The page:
American College of Rheumatology Annual Meeting

American College of Rheumatology Annual Meeting

Source:

Bucci JJ. Abstract #1652. Presented at: ACR Convergence 2020; November 5-9, 2020 (virtual meeting).

Disclosures: Bucci reports no relevant financial disclosures.
November 13, 2020
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Corticosteroid injections do not worsen knee OA progression, expedite knee replacement

Source:

Bucci JJ. Abstract #1652. Presented at: ACR Convergence 2020; November 5-9, 2020 (virtual meeting).

Disclosures: Bucci reports no relevant financial disclosures.
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Use of corticosteroid injections did not exacerbate radiographic progression of knee osteoarthritis or accelerate total knee replacement compared with hyaluronic acid, according to data presented at ACR Convergence 2020.

“There are not many widely available options for moderate-to-severe OA and the definitive treatment — joint replacement — is not an option for many patients,” Justin J. Bucci, MD, assistant professor of medicine at Boston University School of Medicine, said during a press conference. “Cortisone injections have been used for a long time to treat pain from knee OA, it provides short-term pain relief and is generally considered to be a safe procedure. [However] recent studies have questioned whether cortisone injections actually worsen knee OA.”

“Looking at these data, I think we can provide some reassurance to patients and clinicians treating knee OA that cortisone injections are not causing knee OA to get worse,” Justin J. Bucci, MD, said during a press conference. Source: Adobe Stock

“Our group was worried that it may be impossible to compare patients who get injections and those who don’t because there is something fundamentally different about these two groups,” he said. “We thought it would be interesting to compare cortisone injections with another type of injection that has not been associated with worsening knee OA: Hyaluronic acid, a component of healthy cartilage that can be injected into the knee to treat the pain from moderate-to-severe knee OA.”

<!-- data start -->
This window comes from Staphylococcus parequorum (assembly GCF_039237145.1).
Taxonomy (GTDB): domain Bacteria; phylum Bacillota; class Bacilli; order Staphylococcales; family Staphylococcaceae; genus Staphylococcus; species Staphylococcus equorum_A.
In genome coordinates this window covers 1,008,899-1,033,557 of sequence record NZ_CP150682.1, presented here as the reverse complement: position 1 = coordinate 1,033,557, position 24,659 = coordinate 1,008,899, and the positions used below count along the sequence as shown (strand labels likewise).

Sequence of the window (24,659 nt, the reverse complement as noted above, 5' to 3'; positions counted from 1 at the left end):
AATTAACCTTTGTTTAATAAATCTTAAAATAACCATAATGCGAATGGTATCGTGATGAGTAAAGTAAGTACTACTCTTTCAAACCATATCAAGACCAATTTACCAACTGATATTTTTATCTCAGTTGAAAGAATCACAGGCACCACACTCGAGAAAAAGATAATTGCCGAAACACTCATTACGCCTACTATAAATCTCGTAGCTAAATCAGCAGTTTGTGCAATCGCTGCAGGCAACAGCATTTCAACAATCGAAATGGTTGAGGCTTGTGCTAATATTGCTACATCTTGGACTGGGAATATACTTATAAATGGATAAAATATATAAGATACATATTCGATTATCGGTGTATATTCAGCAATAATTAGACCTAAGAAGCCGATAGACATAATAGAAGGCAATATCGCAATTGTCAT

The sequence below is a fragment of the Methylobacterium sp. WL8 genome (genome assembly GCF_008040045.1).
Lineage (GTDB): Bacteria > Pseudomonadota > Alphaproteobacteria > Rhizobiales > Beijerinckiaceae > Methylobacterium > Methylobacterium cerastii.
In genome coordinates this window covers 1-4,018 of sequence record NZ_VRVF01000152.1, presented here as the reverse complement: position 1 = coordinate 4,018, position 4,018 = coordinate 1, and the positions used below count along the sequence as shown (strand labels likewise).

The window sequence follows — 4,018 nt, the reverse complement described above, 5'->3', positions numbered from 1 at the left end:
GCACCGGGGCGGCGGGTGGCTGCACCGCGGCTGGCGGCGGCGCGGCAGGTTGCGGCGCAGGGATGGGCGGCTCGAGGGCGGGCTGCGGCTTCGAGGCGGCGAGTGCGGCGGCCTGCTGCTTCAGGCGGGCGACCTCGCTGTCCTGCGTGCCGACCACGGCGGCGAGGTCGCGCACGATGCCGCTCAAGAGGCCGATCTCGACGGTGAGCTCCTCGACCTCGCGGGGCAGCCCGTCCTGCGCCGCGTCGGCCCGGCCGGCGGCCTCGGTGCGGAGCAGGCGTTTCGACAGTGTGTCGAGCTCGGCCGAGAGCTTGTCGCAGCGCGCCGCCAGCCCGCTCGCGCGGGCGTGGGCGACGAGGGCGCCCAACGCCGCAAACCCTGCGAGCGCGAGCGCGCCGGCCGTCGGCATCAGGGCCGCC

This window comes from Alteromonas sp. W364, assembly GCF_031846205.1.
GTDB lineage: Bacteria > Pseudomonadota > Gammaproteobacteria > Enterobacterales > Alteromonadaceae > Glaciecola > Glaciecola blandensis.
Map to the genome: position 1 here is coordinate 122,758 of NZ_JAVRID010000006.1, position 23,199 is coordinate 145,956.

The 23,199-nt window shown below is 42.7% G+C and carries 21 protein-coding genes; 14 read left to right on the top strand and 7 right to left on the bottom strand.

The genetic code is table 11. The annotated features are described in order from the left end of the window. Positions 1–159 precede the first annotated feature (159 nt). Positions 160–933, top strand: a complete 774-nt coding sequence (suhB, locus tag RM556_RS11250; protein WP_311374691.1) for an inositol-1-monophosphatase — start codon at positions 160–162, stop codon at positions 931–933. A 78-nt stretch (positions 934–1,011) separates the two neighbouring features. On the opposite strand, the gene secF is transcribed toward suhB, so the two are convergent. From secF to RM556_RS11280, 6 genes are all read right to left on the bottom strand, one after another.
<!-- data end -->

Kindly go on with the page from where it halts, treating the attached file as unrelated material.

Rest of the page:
To evaluate whether the use of cortisone injections were linked to increased rates of knee OA progression, Bucci and colleagues examined data from the Multicenter Osteoarthritis (MOST) and Osteoarthritis Initiative (OAI), focusing on patients who received either cortisone (n= 647) or hyaluronic acid (n=145) injections.

Patients receiving cortisone injections had medical exams every 12 months, and those receiving hyaluronic acid injections had exams every 30 months, which included knee X-rays and questions about their injections over the previous 6 months.

The researchers compared X-rays from each patient’s medical visits prior to their first injection with those taken following their last injection; Kellen and Lawrence scores and joint space narrowing scores were assigned to each X-ray at medical visits in which total knee replacement surgery was prescribed. Patients with a baseline Kellen and Lawrence score of 4 or had received corticosteroid or hyaluronic acid injections in the past were excluded.

According to study results, the rate of total knee replacement surgery was greater among patients with a single exam who reported hyaluronic acid injection vs. those with a single exam who reported corticosteroid injection (P = .04). However, no difference was found between patients reporting injections at multiple exams.

“We found that there was no difference in progression of knee arthritis between the two groups,” Bucco said. “Neither group had a significantly different rate of receiving knee replacement.”

Additionally, multivariable analysis demonstrated comparable rates of radiographic progression between patients who reported receiving corticosteroid and hyaluronic acid injections at single or multiple exams.

“Looking at these data, I think we can provide some reassurance to patients and clinicians treating knee OA that cortisone injections are not causing knee OA to get worse,” Bucci said. “Patients with moderate-to-severe knee OA that are not responding to conservative measures should still be offered cortisone injections, and patients who are getting benefit from these injections can still continue getting them without being worried about doing harm to their knees.”

He added: “Moving forward, we are looking at MRI data for this same question. We will look to see if there are any differences between knees treated with cortisone or hyaluronic injections and, hopefully, will reproduce findings from this study and provide additional reassurance to patients with knee OA.”